Yesterday saw the first major move of Major League Baseball trade season, with the trade of Kevin Youkilis to the Chicago White Sox, but while many are saying the Baltimore Orioles should jump into the trade market, history has shown they should should probably stand pat.
A big question in the baseball world is whether or not the O’s are for real and if they can actually win the American League East. The discussion often centers around whether this year’s team is truly better than so many of the O’s teams who have eventually faded in previous years. Chances are, Baltimore’s management is trying to answer the same question, as they look towards the July 31st trade deadline.
Being a buyer at the deadline has to be a promising and exciting prospect for both O’s fans and player. Before they mortgage some of their prospects for a 50-50 shot at getting a true impact player, the O’s need to make sure this team can really win. So many teams have dove in to the deadline deep end in the past and failed to not only find a true impact guy, but also failed to make the playoffs.
While thinking about who, or even if, they should deal at the deadline, the O’s front office has to look at the Pittsburgh Pirates from last year. Pittsburgh shipped a minor leaguer, thankfully for them not one with major league potential, to the O’s for Derrek Lee. Lee ended up walking after the season and he didn’t help the Buccos find the playoffs.
The Pirates aren’t the only team to look foolish at the deadline. Look at the Texas Rangers two years ago, they sent their top prospect, Justin Smoak, to the Seattle Mariners in return for left hander Cliff Lee. Texas sent more than just Smoak to Seattle, but he was the biggest part. While Texas made it to the World Series, they didn’t win it and Lee ended up walking to rejoin the Philadelphia Phillies. Meanwhile, Smoak has continued to develop for Seattle and is putting up modest power numbers on a rebuilding team.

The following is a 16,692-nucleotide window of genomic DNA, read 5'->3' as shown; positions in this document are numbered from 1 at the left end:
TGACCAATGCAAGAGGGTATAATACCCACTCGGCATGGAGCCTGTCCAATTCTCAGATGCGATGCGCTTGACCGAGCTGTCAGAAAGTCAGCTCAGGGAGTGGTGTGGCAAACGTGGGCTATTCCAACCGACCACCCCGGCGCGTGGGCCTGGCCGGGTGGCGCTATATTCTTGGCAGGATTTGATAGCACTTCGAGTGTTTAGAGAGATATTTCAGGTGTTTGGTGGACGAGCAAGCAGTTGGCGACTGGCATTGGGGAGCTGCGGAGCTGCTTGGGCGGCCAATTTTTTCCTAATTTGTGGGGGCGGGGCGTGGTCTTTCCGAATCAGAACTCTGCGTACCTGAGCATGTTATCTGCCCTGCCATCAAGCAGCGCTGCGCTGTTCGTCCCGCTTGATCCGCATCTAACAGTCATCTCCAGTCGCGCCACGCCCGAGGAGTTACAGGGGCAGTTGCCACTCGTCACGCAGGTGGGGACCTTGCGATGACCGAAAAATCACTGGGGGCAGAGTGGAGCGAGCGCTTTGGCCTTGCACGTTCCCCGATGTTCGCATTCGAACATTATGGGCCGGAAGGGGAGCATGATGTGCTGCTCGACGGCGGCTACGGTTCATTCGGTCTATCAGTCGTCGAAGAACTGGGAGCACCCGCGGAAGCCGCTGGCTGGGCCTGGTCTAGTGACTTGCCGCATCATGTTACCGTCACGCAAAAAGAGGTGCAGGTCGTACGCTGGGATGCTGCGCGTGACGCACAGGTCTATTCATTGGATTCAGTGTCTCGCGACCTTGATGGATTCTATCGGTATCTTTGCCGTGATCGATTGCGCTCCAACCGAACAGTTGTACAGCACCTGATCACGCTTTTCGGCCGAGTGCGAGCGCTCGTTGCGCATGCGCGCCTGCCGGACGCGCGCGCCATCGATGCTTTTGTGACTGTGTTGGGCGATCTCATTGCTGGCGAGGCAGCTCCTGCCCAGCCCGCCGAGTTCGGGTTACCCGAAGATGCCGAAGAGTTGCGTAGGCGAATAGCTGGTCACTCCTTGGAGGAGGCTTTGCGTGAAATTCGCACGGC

Texas and Pittsburgh are just two of the vast examples of teams who think one player can win it all for them and give up a lot for a chance at winning it all. These teams ended up at either end of the spectrum of trade deadline failure, with one failing to come close to winning an illustrious World Series and the other falling just short, both moves should be considered failures. They are moves if the organizations would do it all over again, there is a good chance they wouldn’t pull the trigger.
Baltimore is not the kind of organization that can take the blow of trade deadline failure, like the Rangers were able too, at least not in their current iteration. Baltimore can smell a winning season for the first time in what seems like an eternity and they can’t risk losing a critical building block. The O’s need to let the chips fall where they may and continue to build on whatever this season turns out to be.
Players like Dylan Bundy, Manny Machado and Jonathan Schoop are projecting to be valuable and successful MLB players both offensively and on the mound. With Matt Wieters and Adam Jones established as the foundation, the current prospects project a bright future for a Baltimore team on the cusp of being very successful and very young for a long time.
Yes, these prospects are not sure things either, but dealing for an aging star or veteran who might only stick around for a few months, isn’t worth the price. If they were in a weaker division like the AL Central, maybe the O’s could think about making a move, but with the New York Yankees surging and the Tampa Bay Rays in the mix, Baltimore could easily have their most successful season in a decade and still not make the playoffs.
The last thing Baltimore wants is to trade away someone like Bundy, not win it all, or worse not make the playoffs, and have him turn into someone like John Smoltz. It happened to the Detroit Tigers in the 1980s and the fans have never let the team forget it.
Baltimore is in a great place right now, in contention and playing solid baseball, but lets not confuse solid baseball with championship caliber baseball. This is a season for Baltimore to be exciting about and should bring them hope for the next five years, but not one for the team to take an unnecessary risk on and mortgage an important part of the future.